The problem with the use of heterogeneous capital goods is that it implies a change in the traditional method of economics. Normal equilibrium positions are associated to a uniform rate of profit; however, when dealing with heterogeneous capital goods that are not substitutable between each other, it becomes necessary to discard the notion of long run equilibrium. In Arrow-Debreu models all prices are short run prices, associated to differential rentals for each capital good, and any change in the data of the system – preferences, technology, and information for given initial endowments – affects the direction to which the economy adjusts (Petri, 2003).

In other words, the forces of competition that lead capitalists to those sectors with higher remuneration and establish a uniform rate of profit do not operate in the Walrasian world.[5] Hence, the Walrasian models are incapable of ascertaining tendencies in real economies, a defect that is not mitigated with the introduction of imperfections (Stiglitz, 1993, p. 109), which Stiglitz calls the post-Walrasian and post-Marxist paradigm. Far from increasing the realism of the model, the casting about of such lifelines only complicates the results of an exceptionally unrealistic one.

Information imperfections, and other related imperfections like price rigidities or lack of rationality, once introduced leave the Arrow-Debreu model unable to produce Pareto efficient solutions, or even market equilibrium, since some markets may not exist. Additionally, the introduction of imperfections renders the aggregative model prone to suboptimal outcomes. Suboptimal results in the presence of imperfections suggest that in their absence markets would still produce optimal outcomes.[6]

Some authors tend to confuse the imperfectionist arguments, and the implicit support that they provide for policy intervention, as a break with orthodoxy. While it is clear that they provide space for flexibility in policy advice, they remain firmly based on orthodox grounds.[7] The capital debates, in contrast, showed that unhindered markets, free of imperfections of any type, do not lead to market efficiency in general.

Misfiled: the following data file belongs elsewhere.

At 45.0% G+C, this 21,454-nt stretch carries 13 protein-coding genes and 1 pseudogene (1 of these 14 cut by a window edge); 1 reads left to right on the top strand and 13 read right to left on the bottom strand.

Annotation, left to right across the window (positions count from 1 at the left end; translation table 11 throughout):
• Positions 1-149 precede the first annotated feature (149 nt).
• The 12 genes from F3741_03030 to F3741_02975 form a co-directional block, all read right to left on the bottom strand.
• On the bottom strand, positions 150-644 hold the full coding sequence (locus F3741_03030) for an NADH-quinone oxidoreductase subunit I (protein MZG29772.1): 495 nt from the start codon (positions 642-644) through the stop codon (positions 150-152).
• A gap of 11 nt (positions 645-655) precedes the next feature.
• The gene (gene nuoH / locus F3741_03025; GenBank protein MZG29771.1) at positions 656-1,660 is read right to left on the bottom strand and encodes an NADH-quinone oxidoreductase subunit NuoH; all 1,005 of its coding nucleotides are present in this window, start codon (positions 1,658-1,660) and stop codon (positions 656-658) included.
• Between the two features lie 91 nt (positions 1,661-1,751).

Faced with the logical problems that neoclassical aggregative models are riddled with on the one hand, and the irrelevance of general equilibrium models on the other, neoclassical economists did what any rational agent would do: disregard the critiques and in so doing, their deleterious results, and proceed as if nothing had happened. However, an innovative, if not peculiar, development generated a curious division of labor within neoclassical economics. Aggregative models were deployed for the purposes of teaching and policymaking, while the Arrow-Debreu model became the retreat of neoclassical authors when questioned about the logical consistency of their models. In this response, a harsh tradeoff between logical consistency and relevance was cultivated in the very core of mainstream economics.

The degree of fragmentation – as Roncaglia (2005, p. 468) so aptly expresses it – and confusion in the mainstream today is the result of such inconsistency at the core of economics, and not uniquely, as is frequently asserted, because of the demise of the Keynesian consensus. The collapse of the certainties provided by the old aggregative neoclassical model has brought about an often cynical defense of market-oriented policies for their own sake. The return of Vulgar Economics, which “sticks to appearances … [and] believes that ‘ignorance is a sufficient reason’” (Marx, 1867, p. 307) is complete.

Notes:
[1] See Samuelson (1966). A typical position is that of Robert Lucas (1988, p. 36) who notes the victory of the British argument, and yet remains oblivious to the problems of using the aggregate production function in the same paper.
[2] For Marx (1867, p. 189) capital also involved a social relation between the owners of the means of production and those forced to sell their labor power. For him, capital “can spring to life, only when the owner of the means of production and subsistence meets in the market with the free laborer selling his labor-power.”
[3] Both results are important, for example, for the Keynesian possibility of unemployment equilibrium. Keynes’ (1936, p. 243) emphasis on the unimportance of the natural rate of interest not only implies that the supply and demand for capital (loanable funds) do not determine the equilibrium rate of interest, but also that the conventional rate of interest may be set at such a level that brings about persistent unemployment.
[4] In the same way, the empirical evidence seems to contradict the notion that higher wages would lead to substitution of cheaper factors of production for labor. The exemplary case is the well-know study of the fast food industry in New Jersey, which found a positive correlation between the minimum wage and employment (Card and Krueger, 1995).